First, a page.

Bullying proves harmful both online and off
Washington, February 12 : Children who are bullied online or by mobile phone are just as likely to skip school or consider suicide as kids who are physically bullied, a new study has warned.
"We should not ignore one form of bullying for the sake of the other," said Thomas Holt, associate professor of criminal justice. "The results suggest we should find ways to develop school policies to combat bullying within the school environment and then figure out how to translate that to the home, because the risk goes beyond the schoolyard."
The study is one of two new research papers from MSU scholars dealing with cyberbullying.
The other study, led by Michigan State University criminologist Saleem Alhabash, suggests positive online comments are an effective way to fight cyberbullying.
Holt and colleagues, using survey data from more than 3,000 third- through 11th-grade students in Singapore, analyzed the relationships between physical bullying, cyberbullying and mobile phone bullying on skipping school and suicidal thoughts. The study, one of the first to explore bullying in Southeast Asia, echoes research findings from the United States and Canada.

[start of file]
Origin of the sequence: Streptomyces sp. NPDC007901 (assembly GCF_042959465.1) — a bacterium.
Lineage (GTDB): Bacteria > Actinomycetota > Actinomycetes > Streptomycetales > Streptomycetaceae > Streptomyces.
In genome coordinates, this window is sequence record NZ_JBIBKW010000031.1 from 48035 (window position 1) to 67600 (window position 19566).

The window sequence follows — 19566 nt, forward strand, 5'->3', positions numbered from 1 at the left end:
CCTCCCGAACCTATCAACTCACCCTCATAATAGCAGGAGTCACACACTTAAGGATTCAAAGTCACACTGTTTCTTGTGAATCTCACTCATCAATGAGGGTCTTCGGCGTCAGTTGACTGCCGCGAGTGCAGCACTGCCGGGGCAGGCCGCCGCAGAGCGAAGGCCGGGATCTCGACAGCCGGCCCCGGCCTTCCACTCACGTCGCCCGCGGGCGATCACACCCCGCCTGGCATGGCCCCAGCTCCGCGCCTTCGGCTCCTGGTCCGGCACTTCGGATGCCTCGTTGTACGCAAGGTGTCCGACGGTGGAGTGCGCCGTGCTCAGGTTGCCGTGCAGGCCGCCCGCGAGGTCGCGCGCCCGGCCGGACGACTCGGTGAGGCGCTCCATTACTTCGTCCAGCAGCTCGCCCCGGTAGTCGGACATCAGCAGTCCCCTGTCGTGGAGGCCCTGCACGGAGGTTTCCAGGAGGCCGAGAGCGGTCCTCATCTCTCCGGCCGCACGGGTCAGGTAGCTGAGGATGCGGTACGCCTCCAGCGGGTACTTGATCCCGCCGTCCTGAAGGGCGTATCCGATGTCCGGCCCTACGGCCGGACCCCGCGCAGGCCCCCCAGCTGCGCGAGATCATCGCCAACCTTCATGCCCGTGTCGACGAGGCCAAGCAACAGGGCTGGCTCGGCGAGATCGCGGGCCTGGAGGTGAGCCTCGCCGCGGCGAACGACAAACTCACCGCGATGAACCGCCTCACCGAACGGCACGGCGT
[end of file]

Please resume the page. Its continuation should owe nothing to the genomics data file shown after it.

According to the study, 22 percent of students who were physically bullied skipped school or thought about skipping. By comparison, 27 percent of students who were bullied online (which includes email, blogs and chat rooms) and 28 percent who were sent bullying text messages on a mobile phone skipped school or thought about skipping.
Similarly, 22 percent of students who were physically bullied reported suicidal thoughts, while 28 percent of those who reported cyberbullying and 26 percent who were bullied via cell phone said they considered suicide.
The study has been published in the International Criminal Justice Review.